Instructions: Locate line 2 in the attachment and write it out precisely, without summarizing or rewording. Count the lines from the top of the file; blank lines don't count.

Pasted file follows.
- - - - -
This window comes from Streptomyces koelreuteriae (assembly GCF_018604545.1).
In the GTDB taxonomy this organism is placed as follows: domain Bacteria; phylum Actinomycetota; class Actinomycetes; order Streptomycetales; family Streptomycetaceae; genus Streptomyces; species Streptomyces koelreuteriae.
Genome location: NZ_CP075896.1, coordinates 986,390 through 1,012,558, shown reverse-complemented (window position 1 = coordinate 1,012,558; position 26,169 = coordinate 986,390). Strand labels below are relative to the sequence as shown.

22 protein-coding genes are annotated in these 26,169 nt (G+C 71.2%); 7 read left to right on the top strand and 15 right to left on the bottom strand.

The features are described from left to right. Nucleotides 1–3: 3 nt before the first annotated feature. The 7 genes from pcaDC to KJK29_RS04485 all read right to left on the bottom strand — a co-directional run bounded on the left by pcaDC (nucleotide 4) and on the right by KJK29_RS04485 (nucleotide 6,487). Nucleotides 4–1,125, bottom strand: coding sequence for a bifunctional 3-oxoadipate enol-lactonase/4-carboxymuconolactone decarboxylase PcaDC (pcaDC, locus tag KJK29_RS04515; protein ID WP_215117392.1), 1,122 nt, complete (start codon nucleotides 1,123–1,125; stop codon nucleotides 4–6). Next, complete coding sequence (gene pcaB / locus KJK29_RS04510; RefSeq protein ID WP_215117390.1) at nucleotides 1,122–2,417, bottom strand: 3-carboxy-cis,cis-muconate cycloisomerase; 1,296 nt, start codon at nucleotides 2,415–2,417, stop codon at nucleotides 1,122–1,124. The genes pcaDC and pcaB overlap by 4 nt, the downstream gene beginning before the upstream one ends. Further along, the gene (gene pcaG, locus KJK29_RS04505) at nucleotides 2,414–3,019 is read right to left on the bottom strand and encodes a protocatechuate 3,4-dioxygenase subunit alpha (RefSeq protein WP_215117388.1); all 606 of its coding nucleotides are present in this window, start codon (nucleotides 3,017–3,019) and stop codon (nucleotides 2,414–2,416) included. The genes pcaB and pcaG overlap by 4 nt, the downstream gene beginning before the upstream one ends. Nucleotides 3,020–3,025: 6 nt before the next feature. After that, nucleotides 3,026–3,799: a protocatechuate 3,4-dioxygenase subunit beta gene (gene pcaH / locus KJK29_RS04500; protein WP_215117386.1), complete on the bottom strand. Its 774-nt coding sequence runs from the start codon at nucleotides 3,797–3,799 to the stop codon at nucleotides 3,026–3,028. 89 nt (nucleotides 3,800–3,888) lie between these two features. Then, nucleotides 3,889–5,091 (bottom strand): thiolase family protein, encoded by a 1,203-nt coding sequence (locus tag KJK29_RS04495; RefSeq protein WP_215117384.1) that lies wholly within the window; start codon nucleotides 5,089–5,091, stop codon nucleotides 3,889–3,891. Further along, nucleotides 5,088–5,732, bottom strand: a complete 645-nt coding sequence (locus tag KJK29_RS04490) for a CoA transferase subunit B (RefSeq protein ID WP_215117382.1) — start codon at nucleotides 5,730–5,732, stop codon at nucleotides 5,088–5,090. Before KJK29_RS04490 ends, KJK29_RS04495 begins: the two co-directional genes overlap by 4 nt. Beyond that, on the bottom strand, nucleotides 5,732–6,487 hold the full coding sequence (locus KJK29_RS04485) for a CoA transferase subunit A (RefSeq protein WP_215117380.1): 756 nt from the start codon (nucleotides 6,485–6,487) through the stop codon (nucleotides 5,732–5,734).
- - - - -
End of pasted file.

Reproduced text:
In the GTDB taxonomy this organism is placed as follows: domain Bacteria; phylum Actinomycetota; class Actinomycetes; order Streptomycetales; family Streptomycetaceae; genus Streptomyces; species Streptomyces koelreuteriae.